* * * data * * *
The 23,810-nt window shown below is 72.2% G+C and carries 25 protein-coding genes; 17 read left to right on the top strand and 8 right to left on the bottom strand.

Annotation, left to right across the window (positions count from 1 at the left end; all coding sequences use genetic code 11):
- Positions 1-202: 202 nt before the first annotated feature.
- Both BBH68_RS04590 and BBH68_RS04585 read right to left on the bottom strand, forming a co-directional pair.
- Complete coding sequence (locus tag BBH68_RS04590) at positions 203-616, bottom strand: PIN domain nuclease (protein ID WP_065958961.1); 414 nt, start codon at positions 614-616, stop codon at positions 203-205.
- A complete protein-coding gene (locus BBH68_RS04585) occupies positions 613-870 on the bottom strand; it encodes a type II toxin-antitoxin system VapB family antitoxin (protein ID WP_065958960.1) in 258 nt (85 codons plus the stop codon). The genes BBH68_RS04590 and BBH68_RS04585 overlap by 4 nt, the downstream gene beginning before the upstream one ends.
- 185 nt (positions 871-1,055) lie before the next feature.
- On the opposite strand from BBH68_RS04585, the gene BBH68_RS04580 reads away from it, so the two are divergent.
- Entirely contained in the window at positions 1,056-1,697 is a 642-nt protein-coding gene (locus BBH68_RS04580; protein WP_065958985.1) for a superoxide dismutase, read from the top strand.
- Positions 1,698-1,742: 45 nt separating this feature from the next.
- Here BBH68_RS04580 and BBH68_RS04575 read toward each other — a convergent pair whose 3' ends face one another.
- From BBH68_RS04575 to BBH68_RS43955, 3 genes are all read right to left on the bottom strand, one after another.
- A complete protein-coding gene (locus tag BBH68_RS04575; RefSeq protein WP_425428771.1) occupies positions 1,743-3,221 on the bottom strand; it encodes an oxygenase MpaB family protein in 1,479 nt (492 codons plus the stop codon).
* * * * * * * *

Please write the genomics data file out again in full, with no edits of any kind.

The 23,810-nt window shown below is 72.2% G+C and carries 25 protein-coding genes; 17 read left to right on the top strand and 8 right to left on the bottom strand.

Annotation, left to right across the window (positions count from 1 at the left end; all coding sequences use genetic code 11):
- Positions 1-202: 202 nt before the first annotated feature.
- Both BBH68_RS04590 and BBH68_RS04585 read right to left on the bottom strand, forming a co-directional pair.
- Complete coding sequence (locus tag BBH68_RS04590) at positions 203-616, bottom strand: PIN domain nuclease (protein ID WP_065958961.1); 414 nt, start codon at positions 614-616, stop codon at positions 203-205.
- A complete protein-coding gene (locus BBH68_RS04585) occupies positions 613-870 on the bottom strand; it encodes a type II toxin-antitoxin system VapB family antitoxin (protein ID WP_065958960.1) in 258 nt (85 codons plus the stop codon). The genes BBH68_RS04590 and BBH68_RS04585 overlap by 4 nt, the downstream gene beginning before the upstream one ends.
- 185 nt (positions 871-1,055) lie before the next feature.
- On the opposite strand from BBH68_RS04585, the gene BBH68_RS04580 reads away from it, so the two are divergent.
- Entirely contained in the window at positions 1,056-1,697 is a 642-nt protein-coding gene (locus BBH68_RS04580; protein WP_065958985.1) for a superoxide dismutase, read from the top strand.
- Positions 1,698-1,742: 45 nt separating this feature from the next.
- Here BBH68_RS04580 and BBH68_RS04575 read toward each other — a convergent pair whose 3' ends face one another.
- From BBH68_RS04575 to BBH68_RS43955, 3 genes are all read right to left on the bottom strand, one after another.
- A complete protein-coding gene (locus tag BBH68_RS04575; RefSeq protein WP_425428771.1) occupies positions 1,743-3,221 on the bottom strand; it encodes an oxygenase MpaB family protein in 1,479 nt (492 codons plus the stop codon).